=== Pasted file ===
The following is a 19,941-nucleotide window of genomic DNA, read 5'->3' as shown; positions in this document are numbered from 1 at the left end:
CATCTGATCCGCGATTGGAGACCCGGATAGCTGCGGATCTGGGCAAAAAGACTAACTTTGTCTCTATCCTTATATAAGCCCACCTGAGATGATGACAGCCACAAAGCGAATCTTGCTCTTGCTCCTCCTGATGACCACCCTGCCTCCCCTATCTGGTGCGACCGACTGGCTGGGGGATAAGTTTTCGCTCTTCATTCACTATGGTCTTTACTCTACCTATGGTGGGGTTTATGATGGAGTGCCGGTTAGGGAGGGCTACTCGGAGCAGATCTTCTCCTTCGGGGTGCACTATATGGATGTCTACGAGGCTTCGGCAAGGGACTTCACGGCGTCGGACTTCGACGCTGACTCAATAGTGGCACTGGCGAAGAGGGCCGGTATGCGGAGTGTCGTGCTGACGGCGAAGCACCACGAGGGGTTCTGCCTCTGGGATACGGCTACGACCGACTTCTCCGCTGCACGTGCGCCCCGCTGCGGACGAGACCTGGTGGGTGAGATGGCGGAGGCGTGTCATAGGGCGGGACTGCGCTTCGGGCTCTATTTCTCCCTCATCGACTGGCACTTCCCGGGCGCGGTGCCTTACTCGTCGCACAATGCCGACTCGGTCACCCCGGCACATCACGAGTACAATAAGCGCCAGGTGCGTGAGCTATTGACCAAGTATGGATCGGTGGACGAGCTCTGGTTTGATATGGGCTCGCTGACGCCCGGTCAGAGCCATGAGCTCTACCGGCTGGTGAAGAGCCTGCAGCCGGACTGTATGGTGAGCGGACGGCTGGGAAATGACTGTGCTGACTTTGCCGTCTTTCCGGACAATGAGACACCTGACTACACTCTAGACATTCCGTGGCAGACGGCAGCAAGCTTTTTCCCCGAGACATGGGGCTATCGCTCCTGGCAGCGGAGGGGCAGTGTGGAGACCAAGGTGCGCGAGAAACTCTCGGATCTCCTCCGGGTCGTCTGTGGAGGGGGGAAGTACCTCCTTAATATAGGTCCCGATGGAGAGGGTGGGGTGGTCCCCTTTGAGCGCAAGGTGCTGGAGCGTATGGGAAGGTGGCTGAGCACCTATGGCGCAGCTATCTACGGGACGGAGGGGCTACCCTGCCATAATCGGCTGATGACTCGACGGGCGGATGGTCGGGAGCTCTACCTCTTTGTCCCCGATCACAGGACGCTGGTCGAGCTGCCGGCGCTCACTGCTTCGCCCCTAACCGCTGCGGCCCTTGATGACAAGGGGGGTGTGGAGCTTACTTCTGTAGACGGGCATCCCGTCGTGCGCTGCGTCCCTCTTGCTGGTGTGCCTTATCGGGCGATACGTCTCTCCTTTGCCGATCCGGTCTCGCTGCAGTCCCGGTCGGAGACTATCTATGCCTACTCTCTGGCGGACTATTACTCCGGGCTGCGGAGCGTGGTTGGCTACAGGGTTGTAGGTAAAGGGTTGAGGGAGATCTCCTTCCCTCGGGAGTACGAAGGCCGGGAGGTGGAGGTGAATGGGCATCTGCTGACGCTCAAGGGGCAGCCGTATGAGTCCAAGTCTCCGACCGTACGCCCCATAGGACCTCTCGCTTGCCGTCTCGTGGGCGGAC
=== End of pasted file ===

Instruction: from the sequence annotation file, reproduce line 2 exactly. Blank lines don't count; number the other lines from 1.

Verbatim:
CATCTGATCCGCGATTGGAGACCCGGATAGCTGCGGATCTGGGCAAAAAGACTAACTTTGTCTCTATCCTTATATAAGCCCACCTGAGATGATGACAGCCACAAAGCGAATCTTGCTCTTGCTCCTCCTGATGACCACCCTGCCTCCCCTATCTGGTGCGACCGACTGGCTGGGGGATAAGTTTTCGCTCTTCATTCACTATGGTCTTTACTCTACCTATGGTGGGGTTTATGATGGAGTGCCGGTTAGGGAGGGCTACTCGGAGCAGATCTTCTCCTTCGGGGTGCACTATATGGATGTCTACGAGGCTTCGGCAAGGGACTTCACGGCGTCGGACTTCGACGCTGACTCAATAGTGGCACTGGCGAAGAGGGCCGGTATGCGGAGTGTCGTGCTGACGGCGAAGCACCACGAGGGGTTCTGCCTCTGGGATACGGCTACGACCGACTTCTCCGCTGCACGTGCGCCCCGCTGCGGACGAGACCTGGTGGGTGAGATGGCGGAGGCGTGTCATAGGGCGGGACTGCGCTTCGGGCTCTATTTCTCCCTCATCGACTGGCACTTCCCGGGCGCGGTGCCTTACTCGTCGCACAATGCCGACTCGGTCACCCCGGCACATCACGAGTACAATAAGCGCCAGGTGCGTGAGCTATTGACCAAGTATGGATCGGTGGACGAGCTCTGGTTTGATATGGGCTCGCTGACGCCCGGTCAGAGCCATGAGCTCTACCGGCTGGTGAAGAGCCTGCAGCCGGACTGTATGGTGAGCGGACGGCTGGGAAATGACTGTGCTGACTTTGCCGTCTTTCCGGACAATGAGACACCTGACTACACTCTAGACATTCCGTGGCAGACGGCAGCAAGCTTTTTCCCCGAGACATGGGGCTATCGCTCCTGGCAGCGGAGGGGCAGTGTGGAGACCAAGGTGCGCGAGAAACTCTCGGATCTCCTCCGGGTCGTCTGTGGAGGGGGGAAGTACCTCCTTAATATAGGTCCCGATGGAGAGGGTGGGGTGGTCCCCTTTGAGCGCAAGGTGCTGGAGCGTATGGGAAGGTGGCTGAGCACCTATGGCGCAGCTATCTACGGGACGGAGGGGCTACCCTGCCATAATCGGCTGATGACTCGACGGGCGGATGGTCGGGAGCTCTACCTCTTTGTCCCCGATCACAGGACGCTGGTCGAGCTGCCGGCGCTCACTGCTTCGCCCCTAACCGCTGCGGCCCTTGATGACAAGGGGGGTGTGGAGCTTACTTCTGTAGACGGGCATCCCGTCGTGCGCTGCGTCCCTCTTGCTGGTGTGCCTTATCGGGCGATACGTCTCTCCTTTGCCGATCCGGTCTCGCTGCAGTCCCGGTCGGAGACTATCTATGCCTACTCTCTGGCGGACTATTACTCCGGGCTGCGGAGCGTGGTTGGCTACAGGGTTGTAGGTAAAGGGTTGAGGGAGATCTCCTTCCCTCGGGAGTACGAAGGCCGGGAGGTGGAGGTGAATGGGCATCTGCTGACGCTCAAGGGGCAGCCGTATGAGTCCAAGTCTCCGACCGTACGCCCCATAGGACCTCTCGCTTGCCGTCTCGTGGGCGGAC